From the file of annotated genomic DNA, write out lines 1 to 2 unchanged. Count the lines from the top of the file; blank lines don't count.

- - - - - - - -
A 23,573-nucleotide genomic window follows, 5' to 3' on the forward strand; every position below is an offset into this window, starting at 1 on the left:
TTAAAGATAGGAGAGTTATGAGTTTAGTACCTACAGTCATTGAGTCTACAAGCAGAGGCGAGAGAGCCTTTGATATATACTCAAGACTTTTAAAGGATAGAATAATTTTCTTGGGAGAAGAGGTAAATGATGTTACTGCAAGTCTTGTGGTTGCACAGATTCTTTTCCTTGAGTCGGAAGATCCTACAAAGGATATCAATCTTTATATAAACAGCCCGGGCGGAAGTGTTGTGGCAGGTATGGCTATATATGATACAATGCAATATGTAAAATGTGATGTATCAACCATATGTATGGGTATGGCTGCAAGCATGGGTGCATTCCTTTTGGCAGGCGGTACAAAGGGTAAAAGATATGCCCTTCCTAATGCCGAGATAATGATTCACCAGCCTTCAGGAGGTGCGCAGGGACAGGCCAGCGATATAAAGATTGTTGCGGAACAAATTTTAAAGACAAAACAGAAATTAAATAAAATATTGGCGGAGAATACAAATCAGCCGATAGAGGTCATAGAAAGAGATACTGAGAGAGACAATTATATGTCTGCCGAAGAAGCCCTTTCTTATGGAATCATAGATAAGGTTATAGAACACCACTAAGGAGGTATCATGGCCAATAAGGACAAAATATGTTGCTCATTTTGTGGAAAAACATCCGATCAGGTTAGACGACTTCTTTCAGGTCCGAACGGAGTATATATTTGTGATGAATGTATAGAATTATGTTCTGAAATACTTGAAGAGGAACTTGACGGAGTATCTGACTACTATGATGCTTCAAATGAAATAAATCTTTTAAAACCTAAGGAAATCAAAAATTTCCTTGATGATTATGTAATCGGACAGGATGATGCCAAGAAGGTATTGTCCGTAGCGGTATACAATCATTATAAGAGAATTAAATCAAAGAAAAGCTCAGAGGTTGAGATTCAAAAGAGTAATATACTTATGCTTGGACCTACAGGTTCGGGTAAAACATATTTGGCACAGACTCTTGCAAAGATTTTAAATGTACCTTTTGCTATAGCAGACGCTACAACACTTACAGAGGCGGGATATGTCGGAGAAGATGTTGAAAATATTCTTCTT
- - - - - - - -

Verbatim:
A 23,573-nucleotide genomic window follows, 5' to 3' on the forward strand; every position below is an offset into this window, starting at 1 on the left:
TTAAAGATAGGAGAGTTATGAGTTTAGTACCTACAGTCATTGAGTCTACAAGCAGAGGCGAGAGAGCCTTTGATATATACTCAAGACTTTTAAAGGATAGAATAATTTTCTTGGGAGAAGAGGTAAATGATGTTACTGCAAGTCTTGTGGTTGCACAGATTCTTTTCCTTGAGTCGGAAGATCCTACAAAGGATATCAATCTTTATATAAACAGCCCGGGCGGAAGTGTTGTGGCAGGTATGGCTATATATGATACAATGCAATATGTAAAATGTGATGTATCAACCATATGTATGGGTATGGCTGCAAGCATGGGTGCATTCCTTTTGGCAGGCGGTACAAAGGGTAAAAGATATGCCCTTCCTAATGCCGAGATAATGATTCACCAGCCTTCAGGAGGTGCGCAGGGACAGGCCAGCGATATAAAGATTGTTGCGGAACAAATTTTAAAGACAAAACAGAAATTAAATAAAATATTGGCGGAGAATACAAATCAGCCGATAGAGGTCATAGAAAGAGATACTGAGAGAGACAATTATATGTCTGCCGAAGAAGCCCTTTCTTATGGAATCATAGATAAGGTTATAGAACACCACTAAGGAGGTATCATGGCCAATAAGGACAAAATATGTTGCTCATTTTGTGGAAAAACATCCGATCAGGTTAGACGACTTCTTTCAGGTCCGAACGGAGTATATATTTGTGATGAATGTATAGAATTATGTTCTGAAATACTTGAAGAGGAACTTGACGGAGTATCTGACTACTATGATGCTTCAAATGAAATAAATCTTTTAAAACCTAAGGAAATCAAAAATTTCCTTGATGATTATGTAATCGGACAGGATGATGCCAAGAAGGTATTGTCCGTAGCGGTATACAATCATTATAAGAGAATTAAATCAAAGAAAAGCTCAGAGGTTGAGATTCAAAAGAGTAATATACTTATGCTTGGACCTACAGGTTCGGGTAAAACATATTTGGCACAGACTCTTGCAAAGATTTTAAATGTACCTTTTGCTATAGCAGACGCTACAACACTTACAGAGGCGGGATATGTCGGAGAAGATGTTGAAAATATTCTTCTT